13:04 GMT +326 February 2017
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    Pending Execution Sparks New U.S. Death Penalty Debate

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    The emotional debate over use of the death penalty in the United States is being played out again, this time in a Pennsylvania courtroom, as attorneys for a man scheduled to die by lethal injection on October 3 get one more chance on Thursday to save his life

    The emotional debate over use of the death penalty in the United States is being played out again, this time in a Pennsylvania courtroom, as attorneys for a man scheduled to die by lethal injection on October 3 get one more chance on Thursday to save his life.

    Defense attorneys claim convicted murderer Terrance Williams, 46, suffered years of violent sexual abuse at the hands of Amos Norwood, a church youth leader he murdered in 1984.

    “The jury that sentenced Terry to death never heard that he was sexually abused or that Mr. Norwood sexually exploited Terry,” said attorneys for Williams, in a petition for clemency that was backed by thousands of supporters including Norwood’s widow. “Five jurors have given sworn statements that if they had heard about Terry’s sexual abuse history, they would not have voted for death.”

    In a split decision the Pennsylvania Board of Pardons denied Williams’ petition on Monday.

    Williams is also serving a life term for killing another man in 1984. Williams was 17 when he murdered 50-year-old Herbert Hamilton, who allegedly abused Williams as well.

    On Thursday – in a proceeding that may offer the best remaining chance to spare Williams’ life – a judge will hear what defense attorneys say is evidence of abuse and a secret deal with a key witness that they claim prosecutors withheld from the defense and the jury at Williams’ first trial.

    District Attorney Seth Williams is not convinced the abuse ever happened.

    “The defendant has a long record of manipulative and malevolent behavior,” he said in a statement. “Now as a last ditch effort to escape punishment for his crime, Williams is claiming he was raped by Amos Norwood the night before he killed Mr. Norwood. In the 28 years since the murder… not once has Williams actually testified under oath about all the abuse he allegedly suffered.”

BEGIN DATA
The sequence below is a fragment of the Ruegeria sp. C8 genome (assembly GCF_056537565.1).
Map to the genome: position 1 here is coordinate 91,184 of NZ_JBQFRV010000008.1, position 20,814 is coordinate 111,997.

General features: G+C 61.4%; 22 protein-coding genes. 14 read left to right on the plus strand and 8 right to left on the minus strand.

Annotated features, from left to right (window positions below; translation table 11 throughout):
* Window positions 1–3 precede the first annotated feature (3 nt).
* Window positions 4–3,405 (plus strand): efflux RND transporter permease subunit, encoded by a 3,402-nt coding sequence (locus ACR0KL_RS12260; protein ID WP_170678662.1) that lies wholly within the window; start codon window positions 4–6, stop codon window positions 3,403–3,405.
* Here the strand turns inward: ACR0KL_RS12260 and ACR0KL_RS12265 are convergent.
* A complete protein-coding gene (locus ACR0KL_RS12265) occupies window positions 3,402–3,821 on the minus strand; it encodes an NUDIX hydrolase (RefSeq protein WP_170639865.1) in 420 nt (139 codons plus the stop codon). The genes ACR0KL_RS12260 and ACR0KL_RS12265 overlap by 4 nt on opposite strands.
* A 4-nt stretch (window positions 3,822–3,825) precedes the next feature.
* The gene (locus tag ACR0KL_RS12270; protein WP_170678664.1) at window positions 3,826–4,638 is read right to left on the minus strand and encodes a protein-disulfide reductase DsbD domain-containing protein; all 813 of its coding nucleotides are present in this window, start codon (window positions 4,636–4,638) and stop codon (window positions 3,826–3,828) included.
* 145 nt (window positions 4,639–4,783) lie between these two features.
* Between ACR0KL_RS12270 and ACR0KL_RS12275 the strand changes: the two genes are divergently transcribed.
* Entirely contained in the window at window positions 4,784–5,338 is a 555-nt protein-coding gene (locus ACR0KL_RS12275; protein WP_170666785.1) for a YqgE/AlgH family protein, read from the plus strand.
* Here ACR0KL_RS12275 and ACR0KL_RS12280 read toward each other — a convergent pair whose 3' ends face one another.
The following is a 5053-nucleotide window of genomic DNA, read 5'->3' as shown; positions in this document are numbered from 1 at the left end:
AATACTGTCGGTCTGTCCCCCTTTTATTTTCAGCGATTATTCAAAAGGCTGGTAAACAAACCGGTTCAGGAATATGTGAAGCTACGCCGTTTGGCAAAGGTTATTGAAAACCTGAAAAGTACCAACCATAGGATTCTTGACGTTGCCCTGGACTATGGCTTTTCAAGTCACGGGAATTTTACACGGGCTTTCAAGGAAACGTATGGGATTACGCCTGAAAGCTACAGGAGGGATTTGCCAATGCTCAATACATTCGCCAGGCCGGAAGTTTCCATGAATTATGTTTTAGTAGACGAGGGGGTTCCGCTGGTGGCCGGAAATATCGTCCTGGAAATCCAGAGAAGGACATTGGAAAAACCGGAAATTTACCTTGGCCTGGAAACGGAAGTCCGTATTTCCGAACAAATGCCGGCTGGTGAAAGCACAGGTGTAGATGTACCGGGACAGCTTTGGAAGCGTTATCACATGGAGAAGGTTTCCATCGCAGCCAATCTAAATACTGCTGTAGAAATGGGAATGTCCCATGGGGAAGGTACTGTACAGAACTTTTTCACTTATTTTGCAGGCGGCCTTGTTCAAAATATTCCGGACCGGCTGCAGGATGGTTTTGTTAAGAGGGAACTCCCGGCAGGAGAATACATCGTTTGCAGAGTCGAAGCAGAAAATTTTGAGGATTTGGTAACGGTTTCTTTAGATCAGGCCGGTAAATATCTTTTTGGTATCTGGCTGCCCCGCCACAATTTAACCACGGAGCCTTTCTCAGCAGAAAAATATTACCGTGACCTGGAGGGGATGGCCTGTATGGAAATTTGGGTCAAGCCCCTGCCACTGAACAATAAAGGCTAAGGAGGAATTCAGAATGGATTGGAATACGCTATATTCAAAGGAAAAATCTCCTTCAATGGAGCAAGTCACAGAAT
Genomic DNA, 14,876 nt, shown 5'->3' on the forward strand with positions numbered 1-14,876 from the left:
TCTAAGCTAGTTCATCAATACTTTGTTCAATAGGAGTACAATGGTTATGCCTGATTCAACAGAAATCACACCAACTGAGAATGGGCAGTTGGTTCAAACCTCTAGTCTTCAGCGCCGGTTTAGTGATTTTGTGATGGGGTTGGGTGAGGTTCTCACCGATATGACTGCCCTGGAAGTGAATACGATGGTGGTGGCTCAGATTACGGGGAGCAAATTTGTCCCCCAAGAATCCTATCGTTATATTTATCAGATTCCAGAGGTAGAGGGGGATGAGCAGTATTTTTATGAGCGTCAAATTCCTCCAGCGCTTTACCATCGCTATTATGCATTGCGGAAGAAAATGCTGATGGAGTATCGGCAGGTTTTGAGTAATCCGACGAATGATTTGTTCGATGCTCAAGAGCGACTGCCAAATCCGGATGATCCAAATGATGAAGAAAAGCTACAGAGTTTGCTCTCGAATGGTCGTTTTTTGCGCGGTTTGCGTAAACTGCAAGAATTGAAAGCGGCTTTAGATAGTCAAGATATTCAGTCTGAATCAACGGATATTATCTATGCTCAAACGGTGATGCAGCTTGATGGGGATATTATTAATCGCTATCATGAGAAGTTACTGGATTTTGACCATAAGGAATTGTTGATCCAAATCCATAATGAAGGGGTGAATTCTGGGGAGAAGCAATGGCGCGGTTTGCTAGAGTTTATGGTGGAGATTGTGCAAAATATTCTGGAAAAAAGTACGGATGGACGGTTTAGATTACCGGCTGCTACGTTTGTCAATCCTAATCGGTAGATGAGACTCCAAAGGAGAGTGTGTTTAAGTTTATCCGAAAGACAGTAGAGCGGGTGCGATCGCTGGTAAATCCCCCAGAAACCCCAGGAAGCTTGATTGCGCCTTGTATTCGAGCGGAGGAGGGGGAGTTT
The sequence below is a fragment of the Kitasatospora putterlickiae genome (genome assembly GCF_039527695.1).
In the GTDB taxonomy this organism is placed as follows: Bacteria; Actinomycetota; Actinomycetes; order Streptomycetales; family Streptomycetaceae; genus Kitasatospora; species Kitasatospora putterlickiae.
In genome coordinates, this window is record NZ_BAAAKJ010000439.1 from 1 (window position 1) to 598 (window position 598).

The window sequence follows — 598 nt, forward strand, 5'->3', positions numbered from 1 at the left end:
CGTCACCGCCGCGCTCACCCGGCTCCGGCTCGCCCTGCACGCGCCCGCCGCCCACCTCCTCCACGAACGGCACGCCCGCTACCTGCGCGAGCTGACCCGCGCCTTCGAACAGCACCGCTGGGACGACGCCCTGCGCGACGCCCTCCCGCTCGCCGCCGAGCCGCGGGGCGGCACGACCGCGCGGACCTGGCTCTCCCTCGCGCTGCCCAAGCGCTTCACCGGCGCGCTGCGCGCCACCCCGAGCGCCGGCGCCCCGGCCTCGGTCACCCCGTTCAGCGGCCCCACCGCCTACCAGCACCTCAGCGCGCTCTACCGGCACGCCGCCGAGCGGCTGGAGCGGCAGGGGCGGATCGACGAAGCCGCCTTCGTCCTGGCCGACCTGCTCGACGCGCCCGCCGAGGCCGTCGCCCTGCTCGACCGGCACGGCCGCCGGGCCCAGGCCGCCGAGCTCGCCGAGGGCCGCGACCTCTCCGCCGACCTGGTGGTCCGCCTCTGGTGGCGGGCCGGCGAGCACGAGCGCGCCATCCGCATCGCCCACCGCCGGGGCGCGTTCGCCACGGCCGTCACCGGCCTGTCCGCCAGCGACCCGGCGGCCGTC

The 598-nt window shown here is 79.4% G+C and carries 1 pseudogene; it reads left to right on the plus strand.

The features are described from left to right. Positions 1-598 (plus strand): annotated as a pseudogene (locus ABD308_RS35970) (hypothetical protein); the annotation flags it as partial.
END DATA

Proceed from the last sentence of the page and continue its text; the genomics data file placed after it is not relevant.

The crime was particularly brutal. Norwood, 56, was lured to a remote location where Williams and a co-defendant took his cash and credit cards, removed his clothing, tied his hands and feet, beat him to death with a tire iron and socket wrench, and set his body on fire.

    But in a state that has seen several recent high-profile cases of child sex abuse that went undetected for years, including the Penn State University sex abuse case, evidence of molestation and rape that allegedly began when Williams was six-years-old has prompted outrage and a cry for mercy in this case.

    Experts say it exemplifies many other death penalty cases in the U.S., in which those who are sentenced to die are often poor minorities with histories of abuse and poor representation at trial.

    “I think the U.S. is in flux on the death penalty,” said Richard Dieter, executive director of the nonprofit Death Penalty Information Center (DPIC), which compiles statistics on the death penalty. “We used to think we needed it, that crime would grow rampant if we didn’t have it. But the outcomes are not that you get the worst people and the most egregious crimes in the state. These things are just chance, and it has nothing to do with who’s the worst of the worst.”

    In fact he says, if Terrance Williams had lived elsewhere in Pennsylvania, he might not have been sentenced to death at all. DPIC statistics show half the death row cases in the state come from Philadelphia, where Williams lived, even though the city represents only 14 percent of the state’s population. The figures also show nearly 70 percent of the state’s death row inmates are black, as is Williams.

    A 2011 Gallup poll found U.S. support for the death penalty at its lowest point since 1972. Five states in the last five years have abolished the death penalty in the U.S. A referendum on the ballot in California this November may do away with the death penalty there and commute the sentences of death row inmates to life in prison.

    “The U.S. may get rid of it not so much out of human rights issues, but it’s just not working,” said Dieter. “It’s the arbitrariness.”

    The current trend is not likely to impact the Terrance Williams case. The prosecutor contends that after 28 years of legal wrangling, an exhaustive list of court proceedings have all upheld his sentence. Defense attorneys still hope the mitigating details of the case are enough to turn it around in time to save him from execution.

     

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